During pregnancy, your body is going through a lot of changes. After all, you’re growing a human inside of you. You’re also going to become very acquainted with your vagina, from all angles.
All pregnant women will notice a watery discharge during pregnancy; it might be different regarding the color, the smell, and even the consistency but it’s going to happen.
If you had to chart your cervical fluids and body temperature to assist with conceiving, then you’ll already be familiar with vaginal discharge and that there are different types.
Throughout your cycle, the discharge changes: occasionally it’s runny, other times a little more "gloopy." Sometimes it’ll have a color to it and even an odor.
While pregnant, you’re going to drip, leak, spot and even show. However, most of the time, besides possibly embarrassing you, the watery discharge shouldn’t cause any concern.
The quick answer is yes, it’s completely normal.
Most of the time, the discharge will be urine, which simply means the pressure has built up on your bladder, and you’ve had a bit of an accident. It typically happens when you cough, sneeze or while you’re laughing.
That’s probably where the saying “I peed my pants" comes from 🙂
At different stages of your pregnancy, the discharge will probably change and more often than not, there’s no need to worry about it. In fact, most of the watery discharges are perfectly normal and your body’s ways of flushing out any bacteria or germs that could harm you or your baby.
This is absolutely normal, and it’s caused by a rush of estrogen which results in a rush of blood to your pelvic area. Should this happen, it can show as a watery, thin and white discharge.
Along with morning sickness, Leukorrhea often appears early on in the pregnancy and can be a sign or symptom that you’re pregnant.
Around the last trimester, you’re going to experience a discharge of amniotic fluid or rather a gush that could get you a little panicked. Stay calm and call your doctor immediately if you’re leaking fluid and it appears green-tinged or brownish yellow!
Your body is getting rid of dead skin, cervical and vaginal secretions, bacteria and cells that the body no longer needs or have a use for. Again it’s a normal and necessary discharge.
The mucus plug (or the show) is often an indication that you’re going into labor. During your pregnancy, it helps to prevent any infections. When you go into labor and the dilation process starts, the plug is expelled.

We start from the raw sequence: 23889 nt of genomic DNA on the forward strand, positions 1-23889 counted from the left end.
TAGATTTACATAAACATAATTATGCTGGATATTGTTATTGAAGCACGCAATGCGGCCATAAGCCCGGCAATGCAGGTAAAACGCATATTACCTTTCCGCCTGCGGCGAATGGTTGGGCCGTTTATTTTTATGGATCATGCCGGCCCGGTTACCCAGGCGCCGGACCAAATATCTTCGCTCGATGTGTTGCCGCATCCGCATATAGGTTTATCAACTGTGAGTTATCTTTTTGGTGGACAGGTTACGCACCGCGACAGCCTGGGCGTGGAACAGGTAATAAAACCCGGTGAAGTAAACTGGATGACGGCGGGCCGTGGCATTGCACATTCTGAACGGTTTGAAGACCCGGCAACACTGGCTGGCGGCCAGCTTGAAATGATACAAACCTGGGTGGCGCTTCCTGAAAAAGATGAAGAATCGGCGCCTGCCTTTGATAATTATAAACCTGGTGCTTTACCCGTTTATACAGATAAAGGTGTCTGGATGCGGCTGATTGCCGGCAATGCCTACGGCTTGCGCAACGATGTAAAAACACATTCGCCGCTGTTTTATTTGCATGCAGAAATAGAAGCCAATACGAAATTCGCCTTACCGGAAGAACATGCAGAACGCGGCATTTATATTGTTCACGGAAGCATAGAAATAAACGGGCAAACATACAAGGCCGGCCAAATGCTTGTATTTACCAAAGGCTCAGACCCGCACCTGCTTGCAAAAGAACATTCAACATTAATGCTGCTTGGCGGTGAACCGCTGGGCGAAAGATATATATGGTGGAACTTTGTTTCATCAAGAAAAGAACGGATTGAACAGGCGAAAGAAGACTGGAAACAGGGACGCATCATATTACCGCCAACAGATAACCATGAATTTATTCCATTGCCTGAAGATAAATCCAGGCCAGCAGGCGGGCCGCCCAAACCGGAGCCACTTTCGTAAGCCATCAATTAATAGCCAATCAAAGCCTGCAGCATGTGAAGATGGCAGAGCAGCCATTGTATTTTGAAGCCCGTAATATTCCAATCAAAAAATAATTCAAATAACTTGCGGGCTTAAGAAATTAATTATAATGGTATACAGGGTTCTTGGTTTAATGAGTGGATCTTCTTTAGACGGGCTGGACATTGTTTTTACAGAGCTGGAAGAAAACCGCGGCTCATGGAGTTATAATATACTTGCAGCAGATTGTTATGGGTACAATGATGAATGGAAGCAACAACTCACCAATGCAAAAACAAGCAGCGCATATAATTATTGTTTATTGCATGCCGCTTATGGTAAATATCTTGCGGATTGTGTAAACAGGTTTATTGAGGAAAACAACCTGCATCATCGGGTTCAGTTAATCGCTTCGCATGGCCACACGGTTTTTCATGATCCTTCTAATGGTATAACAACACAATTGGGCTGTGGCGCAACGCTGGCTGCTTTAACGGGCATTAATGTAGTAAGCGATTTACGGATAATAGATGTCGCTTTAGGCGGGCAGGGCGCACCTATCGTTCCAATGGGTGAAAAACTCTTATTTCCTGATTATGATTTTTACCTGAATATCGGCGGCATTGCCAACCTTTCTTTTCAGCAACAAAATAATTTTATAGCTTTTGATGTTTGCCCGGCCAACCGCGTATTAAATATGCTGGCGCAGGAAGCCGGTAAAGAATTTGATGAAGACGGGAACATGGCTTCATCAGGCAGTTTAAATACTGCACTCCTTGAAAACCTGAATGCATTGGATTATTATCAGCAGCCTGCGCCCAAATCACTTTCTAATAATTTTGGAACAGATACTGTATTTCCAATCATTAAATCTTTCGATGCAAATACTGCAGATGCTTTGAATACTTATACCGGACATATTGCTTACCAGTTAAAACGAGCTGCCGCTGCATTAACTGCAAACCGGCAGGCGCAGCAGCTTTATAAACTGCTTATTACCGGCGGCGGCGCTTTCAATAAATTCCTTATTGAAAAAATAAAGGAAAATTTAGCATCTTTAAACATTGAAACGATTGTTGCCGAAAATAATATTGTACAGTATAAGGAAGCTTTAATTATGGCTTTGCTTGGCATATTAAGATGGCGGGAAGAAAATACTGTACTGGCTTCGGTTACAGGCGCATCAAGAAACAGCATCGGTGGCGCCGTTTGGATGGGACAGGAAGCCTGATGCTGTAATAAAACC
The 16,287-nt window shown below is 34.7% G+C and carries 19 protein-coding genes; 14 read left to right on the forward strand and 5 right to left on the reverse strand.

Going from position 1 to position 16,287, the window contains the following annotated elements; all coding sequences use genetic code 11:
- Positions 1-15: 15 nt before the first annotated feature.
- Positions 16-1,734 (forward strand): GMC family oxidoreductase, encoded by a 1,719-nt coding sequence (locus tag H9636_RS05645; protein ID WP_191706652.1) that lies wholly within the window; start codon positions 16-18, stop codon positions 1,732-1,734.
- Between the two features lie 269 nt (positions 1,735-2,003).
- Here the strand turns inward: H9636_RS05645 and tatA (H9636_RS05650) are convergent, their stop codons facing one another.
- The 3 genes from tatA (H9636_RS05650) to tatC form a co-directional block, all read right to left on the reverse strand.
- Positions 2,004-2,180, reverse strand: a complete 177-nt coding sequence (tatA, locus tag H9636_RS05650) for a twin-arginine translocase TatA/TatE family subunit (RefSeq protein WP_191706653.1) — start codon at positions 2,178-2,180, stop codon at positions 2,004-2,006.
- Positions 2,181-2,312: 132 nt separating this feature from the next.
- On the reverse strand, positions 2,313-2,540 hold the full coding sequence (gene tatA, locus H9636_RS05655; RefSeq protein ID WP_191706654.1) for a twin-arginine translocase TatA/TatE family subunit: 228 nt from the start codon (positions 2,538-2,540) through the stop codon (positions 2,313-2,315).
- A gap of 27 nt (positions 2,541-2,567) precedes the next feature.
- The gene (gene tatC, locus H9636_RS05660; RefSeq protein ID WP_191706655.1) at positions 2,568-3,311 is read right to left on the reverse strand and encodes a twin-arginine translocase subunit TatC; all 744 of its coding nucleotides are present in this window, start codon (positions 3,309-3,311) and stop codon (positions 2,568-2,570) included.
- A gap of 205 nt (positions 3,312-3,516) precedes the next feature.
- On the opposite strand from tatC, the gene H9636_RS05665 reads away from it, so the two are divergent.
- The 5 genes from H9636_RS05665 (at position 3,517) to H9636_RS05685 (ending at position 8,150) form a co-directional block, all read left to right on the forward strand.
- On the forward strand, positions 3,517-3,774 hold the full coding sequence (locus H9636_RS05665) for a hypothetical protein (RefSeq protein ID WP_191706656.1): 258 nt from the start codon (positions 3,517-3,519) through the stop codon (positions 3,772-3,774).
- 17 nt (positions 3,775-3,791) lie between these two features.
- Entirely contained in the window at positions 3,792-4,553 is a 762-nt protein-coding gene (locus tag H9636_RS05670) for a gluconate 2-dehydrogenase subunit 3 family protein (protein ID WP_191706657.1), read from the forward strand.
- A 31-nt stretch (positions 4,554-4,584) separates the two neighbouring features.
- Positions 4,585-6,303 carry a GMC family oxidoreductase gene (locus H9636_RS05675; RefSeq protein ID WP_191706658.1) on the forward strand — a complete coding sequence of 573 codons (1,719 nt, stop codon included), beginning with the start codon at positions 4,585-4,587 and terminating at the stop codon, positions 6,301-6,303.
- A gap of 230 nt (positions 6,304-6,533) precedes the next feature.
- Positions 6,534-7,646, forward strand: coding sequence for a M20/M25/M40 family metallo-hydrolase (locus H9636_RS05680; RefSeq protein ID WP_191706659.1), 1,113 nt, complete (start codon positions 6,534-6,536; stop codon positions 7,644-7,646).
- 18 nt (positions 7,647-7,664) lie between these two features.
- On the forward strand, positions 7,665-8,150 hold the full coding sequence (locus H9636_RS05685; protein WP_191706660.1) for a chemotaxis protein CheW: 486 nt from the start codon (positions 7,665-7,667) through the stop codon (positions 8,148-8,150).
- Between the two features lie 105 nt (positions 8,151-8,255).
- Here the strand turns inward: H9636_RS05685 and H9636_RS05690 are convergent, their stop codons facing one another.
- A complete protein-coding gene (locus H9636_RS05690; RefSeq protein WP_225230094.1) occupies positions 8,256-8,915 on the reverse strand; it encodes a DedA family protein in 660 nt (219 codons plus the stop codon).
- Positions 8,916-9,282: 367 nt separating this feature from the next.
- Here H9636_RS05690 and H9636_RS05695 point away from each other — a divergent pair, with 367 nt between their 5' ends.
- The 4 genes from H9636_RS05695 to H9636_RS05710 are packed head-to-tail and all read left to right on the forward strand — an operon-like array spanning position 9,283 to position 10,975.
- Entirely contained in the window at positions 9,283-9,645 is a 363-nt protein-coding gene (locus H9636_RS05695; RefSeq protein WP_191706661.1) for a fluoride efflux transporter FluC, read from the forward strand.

Unlike the movies, it’s not always a large amount of liquid. It varies in volume, and for some women, it’s a watery discharge. Others might notice blood or other dark fluids.
Your "water breaking" as some people refer to it is a sign that you’re going into labor. Unless you notice a lot of blood, you don’t need to contact your gynecologist or midwife, rather call your partner and grab your hospital bag.
Occasionally, the watery discharge isn’t "normal" and might need a little more attention. If it causes discomfort, like itchiness or soreness, difficulty to pass urine, or if it’s cloudy, frothy and green with an unpleasant smell, we suggest you talk to your doctor.
Remember, this type of discharge is your body’s way of telling you something’s wrong.
It can present itself in many ways including a watery discharge, as well as itching and redness, a burning sensation when you’re urinating and there can be a green or yellow color to the discharge.
Although it’s not dangerous, it is uncomfortable and can be treated.
BV or bacterial vaginosis can present the same symptoms as the common yeast infection, but it will need medical attention.
Along with the discharge and discomfort, there will also be a foul-smelling or fishy discharge. This happens when there is an imbalance of pH levels inside the vagina.
If left untreated it can result in miscarriage, preterm delivery and because it may recur, infections in the uterus after you’ve had your baby.
If at any time, there is blood in your discharge during your pregnancy, it’s best to speak to an expert, either your GP, gynecologist or even the ER. The majority of the time, it’s nothing but it’s better to be safe than sorry.
A bit more blood than usual could be a sign that you’re going into preterm or premature labor. This can affect you and your baby, so it’s best to seek professional advice. If you have bad cramps or a lot of pain with a discharge, whether there’s blood or not, ask for help.
Many people don’t take care of their sexual health, which is a huge concern. One of the most common reasons for your discharge to change, pregnant or not, is when there is an STI or STD (sexually transmitted disease).
What is even more of concern is that a lot of these infections don’t show any symptoms, until it’s too late. Untreated STI’s can cause unseen damage to your reproductive organs, which results in infertility and various other conditions.
Often when you fall pregnant, you are offered a sexual health check. It will help your medical team during your pregnancy, should anything happen along the way and it will give you peace of mind.
Amy Duncan is the founder of KindMommy, a blog where she's providing helpful information about pregnancy and many useful tips for young parents. Besides writing, Amy loves to cook and travel with her friends and family. You can also find Amy on Twitter (@AmyKindmommy).